April 29, 2022. In the final installment for Tycko & Zavareei LLP’s anniversary month, Jon and Hassan reflect on their journey of 20 years.
Reflecting on Accomplishments
Jon Tycko: You know, over those 20 years, the firm has gotten to work on a lot of really interesting, important cases. Along the way, there’s been a number of them where I think we’ve actually had a significant impact. That, you know, can be either because we got a great result in a big case, but often it’s also that we made some law along the way.
We got a great decision from a court that ends up not only impacting our particular case, but then impacts a whole series of cases that could come after that and actually, you know, can impact people’s rights, consumers’ rights, tenants’ rights, whistleblower rights, the types of things that we’ve done over the years where I think we’ve actually been able to push the law in the direction we wanted.
Hassan Zavareei: I think Jon and I both are really happy about what we have created, what we’ve built, obviously, not on our own, but with the help of all the other attorneys and staff who’ve been part of the firm. And I think for me, it’s something that I think has been a force for good in the legal profession.
The Plaintiffs Bar
JT: We were both naturally little guy lawyers, in the sense that we were more comfortable being on the plaintiff side, representing the little guy or the little girl or little whatever, little business, little nonprofit. The less powerful interest was the one that we wanted to be on the side of in the cases.
Starting Our Own Firm
HZ: I really did want to build something. We did have small children, and it was really important to me. I mean, the reason I went to law school was to use the legal skills and talents and privileges that I gained to help other people. And I really enjoyed the litigation I was doing. It was really interesting and fascinating and complex, but it didn’t get me going in the morning, feeling like I was representing clients who really needed my skills and really made me feel like I was doing something good with the talents and privileges that I had.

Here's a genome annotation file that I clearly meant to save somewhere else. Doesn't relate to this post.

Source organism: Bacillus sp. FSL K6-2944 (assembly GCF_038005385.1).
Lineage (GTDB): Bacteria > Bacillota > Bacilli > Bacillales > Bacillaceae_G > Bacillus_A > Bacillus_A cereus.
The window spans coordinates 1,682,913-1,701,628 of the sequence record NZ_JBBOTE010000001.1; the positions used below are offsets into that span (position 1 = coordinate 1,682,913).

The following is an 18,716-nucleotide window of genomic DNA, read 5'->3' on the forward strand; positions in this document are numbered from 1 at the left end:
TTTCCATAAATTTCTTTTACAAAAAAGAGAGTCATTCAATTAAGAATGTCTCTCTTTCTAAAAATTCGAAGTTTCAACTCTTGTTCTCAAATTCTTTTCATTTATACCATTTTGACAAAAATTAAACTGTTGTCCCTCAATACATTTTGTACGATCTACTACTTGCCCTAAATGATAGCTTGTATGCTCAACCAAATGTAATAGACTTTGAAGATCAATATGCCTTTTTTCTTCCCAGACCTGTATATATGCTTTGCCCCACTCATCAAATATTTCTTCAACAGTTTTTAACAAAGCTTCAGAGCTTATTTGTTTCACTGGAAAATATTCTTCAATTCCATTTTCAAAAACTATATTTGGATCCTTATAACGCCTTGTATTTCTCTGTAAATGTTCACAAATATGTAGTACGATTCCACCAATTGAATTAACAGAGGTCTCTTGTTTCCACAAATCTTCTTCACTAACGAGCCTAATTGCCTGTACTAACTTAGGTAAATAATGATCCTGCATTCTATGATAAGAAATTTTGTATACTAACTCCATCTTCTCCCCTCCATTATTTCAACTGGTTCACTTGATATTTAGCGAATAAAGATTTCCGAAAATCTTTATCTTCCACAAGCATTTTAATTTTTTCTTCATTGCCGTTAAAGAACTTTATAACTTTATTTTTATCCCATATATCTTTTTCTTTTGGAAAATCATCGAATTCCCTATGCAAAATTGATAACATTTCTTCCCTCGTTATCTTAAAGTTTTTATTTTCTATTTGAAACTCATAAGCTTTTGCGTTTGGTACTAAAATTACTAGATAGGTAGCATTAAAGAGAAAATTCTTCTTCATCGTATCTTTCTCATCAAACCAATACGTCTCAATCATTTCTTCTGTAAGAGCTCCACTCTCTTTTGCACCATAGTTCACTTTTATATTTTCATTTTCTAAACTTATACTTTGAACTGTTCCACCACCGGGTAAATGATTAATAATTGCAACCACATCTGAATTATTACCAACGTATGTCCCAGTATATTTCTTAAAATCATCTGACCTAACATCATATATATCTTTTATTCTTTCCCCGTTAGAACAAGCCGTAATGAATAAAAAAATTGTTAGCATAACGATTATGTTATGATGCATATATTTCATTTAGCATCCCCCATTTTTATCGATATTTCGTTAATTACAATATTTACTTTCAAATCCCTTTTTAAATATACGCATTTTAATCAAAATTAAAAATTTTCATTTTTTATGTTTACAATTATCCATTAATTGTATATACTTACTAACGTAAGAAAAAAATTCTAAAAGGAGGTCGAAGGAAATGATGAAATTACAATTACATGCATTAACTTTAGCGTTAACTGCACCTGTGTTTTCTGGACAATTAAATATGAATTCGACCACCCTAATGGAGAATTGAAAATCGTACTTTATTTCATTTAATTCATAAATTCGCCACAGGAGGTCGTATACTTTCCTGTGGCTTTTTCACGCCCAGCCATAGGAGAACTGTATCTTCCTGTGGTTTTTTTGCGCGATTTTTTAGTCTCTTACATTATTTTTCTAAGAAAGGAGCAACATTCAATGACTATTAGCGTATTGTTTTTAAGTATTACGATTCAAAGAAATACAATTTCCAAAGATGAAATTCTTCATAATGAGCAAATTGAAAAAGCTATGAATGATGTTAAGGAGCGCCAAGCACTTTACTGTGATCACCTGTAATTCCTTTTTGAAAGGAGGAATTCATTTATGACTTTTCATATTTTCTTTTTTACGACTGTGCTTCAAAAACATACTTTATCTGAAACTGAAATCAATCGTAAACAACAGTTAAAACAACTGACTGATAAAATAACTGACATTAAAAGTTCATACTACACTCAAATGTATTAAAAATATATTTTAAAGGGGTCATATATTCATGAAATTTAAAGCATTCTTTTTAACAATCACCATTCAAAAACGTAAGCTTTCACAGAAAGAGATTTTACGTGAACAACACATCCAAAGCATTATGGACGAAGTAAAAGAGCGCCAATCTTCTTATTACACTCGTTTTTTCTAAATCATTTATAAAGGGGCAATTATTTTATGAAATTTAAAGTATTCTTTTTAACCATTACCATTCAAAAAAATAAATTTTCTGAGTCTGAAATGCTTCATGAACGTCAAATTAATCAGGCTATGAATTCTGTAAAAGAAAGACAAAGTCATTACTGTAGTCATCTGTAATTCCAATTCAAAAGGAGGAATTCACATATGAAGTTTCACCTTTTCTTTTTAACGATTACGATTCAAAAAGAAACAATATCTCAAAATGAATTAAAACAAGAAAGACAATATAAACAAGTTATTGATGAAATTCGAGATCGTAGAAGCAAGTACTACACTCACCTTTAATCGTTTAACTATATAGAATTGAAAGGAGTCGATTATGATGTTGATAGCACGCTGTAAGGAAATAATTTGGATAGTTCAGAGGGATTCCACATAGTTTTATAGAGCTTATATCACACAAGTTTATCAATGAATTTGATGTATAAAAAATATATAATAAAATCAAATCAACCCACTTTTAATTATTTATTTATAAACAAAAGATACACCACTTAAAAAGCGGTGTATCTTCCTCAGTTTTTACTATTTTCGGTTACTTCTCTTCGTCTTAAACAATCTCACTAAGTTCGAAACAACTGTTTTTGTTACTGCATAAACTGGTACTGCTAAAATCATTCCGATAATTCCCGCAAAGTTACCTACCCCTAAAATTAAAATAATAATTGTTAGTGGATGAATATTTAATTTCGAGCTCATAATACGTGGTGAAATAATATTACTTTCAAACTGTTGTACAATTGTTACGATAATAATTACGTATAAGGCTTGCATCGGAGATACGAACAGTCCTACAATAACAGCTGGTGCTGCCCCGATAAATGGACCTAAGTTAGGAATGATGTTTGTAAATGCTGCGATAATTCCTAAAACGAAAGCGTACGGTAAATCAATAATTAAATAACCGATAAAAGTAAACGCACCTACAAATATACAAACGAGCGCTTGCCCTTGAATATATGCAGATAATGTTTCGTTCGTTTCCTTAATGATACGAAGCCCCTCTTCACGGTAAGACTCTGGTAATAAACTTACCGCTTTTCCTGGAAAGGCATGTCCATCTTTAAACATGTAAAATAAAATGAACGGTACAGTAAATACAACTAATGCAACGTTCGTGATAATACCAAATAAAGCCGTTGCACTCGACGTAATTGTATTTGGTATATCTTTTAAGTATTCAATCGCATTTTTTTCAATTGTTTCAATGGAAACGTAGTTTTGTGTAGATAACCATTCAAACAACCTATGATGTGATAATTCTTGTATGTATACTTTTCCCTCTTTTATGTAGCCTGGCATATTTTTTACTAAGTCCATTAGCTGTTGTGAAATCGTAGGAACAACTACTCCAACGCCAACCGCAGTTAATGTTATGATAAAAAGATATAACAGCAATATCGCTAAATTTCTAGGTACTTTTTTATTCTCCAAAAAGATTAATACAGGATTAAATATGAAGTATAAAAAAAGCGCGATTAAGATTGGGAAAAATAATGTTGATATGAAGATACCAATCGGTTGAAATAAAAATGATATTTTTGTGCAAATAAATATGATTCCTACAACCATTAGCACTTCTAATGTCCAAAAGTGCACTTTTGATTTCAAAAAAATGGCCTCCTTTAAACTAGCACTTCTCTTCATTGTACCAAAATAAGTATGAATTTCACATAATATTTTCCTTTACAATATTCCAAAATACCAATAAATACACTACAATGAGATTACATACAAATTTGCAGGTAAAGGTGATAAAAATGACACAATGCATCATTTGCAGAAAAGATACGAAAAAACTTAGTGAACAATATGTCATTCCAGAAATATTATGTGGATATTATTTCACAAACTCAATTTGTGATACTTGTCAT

How TZ Started
HZ: So this was back when we had real libraries and it was quite a big library.
JT: And that’s probably where I spent most of my time.
HZ: Jon was there quite a bit because if you did research, you had to do it in the library. I mean, there was Westlaw, but it really didn’t work the way it does today. Jon came up to me and said, “Hey, you want to work on this case? We’re working on this really interesting case. Do you want to work on it with me?” And I didn’t know Jon was only at—what were you, like, a year senior to me?—I thought, “Oh, the senior associate’s coming up to me and giving me an assignment, I better take it.” I ended up working on this case the whole time we were at the firm. And then after we left the firm, and we were actually representing the firm, we ended up getting a nice judgment for the firm. Actually, that work actually helped pay the bills for the first few months that we opened [our] firm.
JT: Yeah, that’s right.
HZ: So that experience of working with Jon very early on and then throughout my career, I think helped us develop the working relationship that we have today.
HZ: What we’re seeing is that by virtue of the great talent that we have, the work that’s being accomplished is not really by me and Jon. It’s by all of these other people who are working for us in elevating the type of work that we can do, elevating our reputation, elevating our names.
JT: When I think about what exciting things might the firm do over the next five or ten years, I’ve gotten to the point where I’m almost assuming that I’m just going to be sitting back watching those things happen as other people in the firm kind of take the lead and do the work on making those exciting things happen.
But I do think we’re very well positioned now in terms of resources and people and reputation to be doing bigger and more important cases year after year. And I mean, I’m just looking forward to seeing what happens. The future is hard to predict, but, you know, it is so bright that you do have to wear shades.
HZ: For me, I mean, I agree it’s fun to sit back and watch, but it’s also a lot of fun to get involved in developing these young people’s careers and helping promote them, help them think about ways that they can move forward and become more well known to get more exciting work to create opportunities for them.